New Zealand cabinet minister Shane Jones continues to stoke racism

By John Braddock
17 March 2020

In the lead-up to the March 15 anniversary of the Christchurch fascist terrorist attack on two mosques, in which 51 people died, New Zealand cabinet minister Shane Jones effectively launched his campaign for the country’s September election by seeking to stoke anti-immigrant racism.

In a television interview on February 29, the self-described “retail politician” from the anti-immigrant NZ First Party blamed Indian students for “ruining” New Zealand universities, arguing the doors were far too far open to migrants from “New Delhi.” He called for a national “population policy,” declaring that only NZ First would cut the current “unfettered” immigration levels. NZ First is a coalition partner in Jacinda Ardern’s Labour Party-led government.

A flood of criticism followed, including from the government’s Race Relations Commissioner Meng Foon, who labelled Jones’ comments “racist” and “irresponsible.” Jones doubled down. He told Newstalk ZB on March 6 that as a “60-year-old generational style politician,” with a Maori lineage that “goes back a thousand years,” he was “not going to accept the Indian radicals shutting me down.”

After a week’s silence, apart from advising Jones his language and “facts” were wrong, Prime Minister Ardern finally rebuked him, suggesting that if he was a Labour MP, he would face demotion. She urged voters to condemn Jones’ comments and to “act on their values when it comes to election time.”

In fact, Jones is free to flaunt his anti-immigrant bigotry because he is protected by Labour. Ardern has not sacked Jones from cabinet because she has no substantial policy differences with NZ First, to which she gave key ministerial positions despite the party only gaining 7.2 percent of the vote at the 2017 election.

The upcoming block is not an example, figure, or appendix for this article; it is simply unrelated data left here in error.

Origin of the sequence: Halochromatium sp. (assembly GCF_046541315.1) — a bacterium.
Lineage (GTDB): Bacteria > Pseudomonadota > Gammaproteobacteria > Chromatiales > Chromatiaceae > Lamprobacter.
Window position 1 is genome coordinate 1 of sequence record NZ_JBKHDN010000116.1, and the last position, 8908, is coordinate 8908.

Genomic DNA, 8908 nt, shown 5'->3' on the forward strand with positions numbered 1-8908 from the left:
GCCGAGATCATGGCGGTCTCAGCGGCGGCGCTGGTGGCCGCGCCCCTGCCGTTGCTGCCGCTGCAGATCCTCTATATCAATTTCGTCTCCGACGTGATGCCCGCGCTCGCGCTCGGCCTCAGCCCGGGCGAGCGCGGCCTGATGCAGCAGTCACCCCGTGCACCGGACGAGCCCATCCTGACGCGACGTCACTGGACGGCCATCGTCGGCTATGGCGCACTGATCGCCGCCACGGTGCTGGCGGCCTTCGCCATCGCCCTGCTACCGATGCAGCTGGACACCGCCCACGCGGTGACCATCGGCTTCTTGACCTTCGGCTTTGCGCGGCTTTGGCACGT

The Labour-NZ First-Greens government has systematically slashed immigration. Temporary work and student visas have increased, exploiting immigrant workers and fee-paying foreign students, but approvals for permanent residency have reduced from around 45,000 annually to 35,000.

Jones’ xenophobic outbursts began last November after the Indian community denounced the class-based immigration restrictions. New rules blocked thousands of parents from joining their adult children, with only the wealthiest allowed residency. Jones provocatively declared that Indian families had no right to bring the “whole village” to NZ and, if they didn’t like it, they should “catch the next flight home.”

Jones’s rhetoric echoes the extreme-right positions in Christchurch shooter Brenton Tarrant’s fascist manifesto “The Great Replacement,” which incited right-wing violence around the globe. NZ’s chief censor suppressed the manifesto in order to prevent any discussion of its similarity with the anti-immigrant xenophobia promoted by politicians in NZ and internationally, and the fascist gunman’s sympathy with the military and state agencies.

Jones claimed last November that he spoke for “battalions” of “ordinary Kiwis who were highly anxious” about population growth. In the last five years half-a-million people had been added to the population, he told Radio NZ, while “the birth rate is actually lower than the post-war boom.” Jones’s fixation with “birth rates” and scare-mongering over “legions” of immigrants were entirely in line with the fascist conceptions advanced by Tarrant.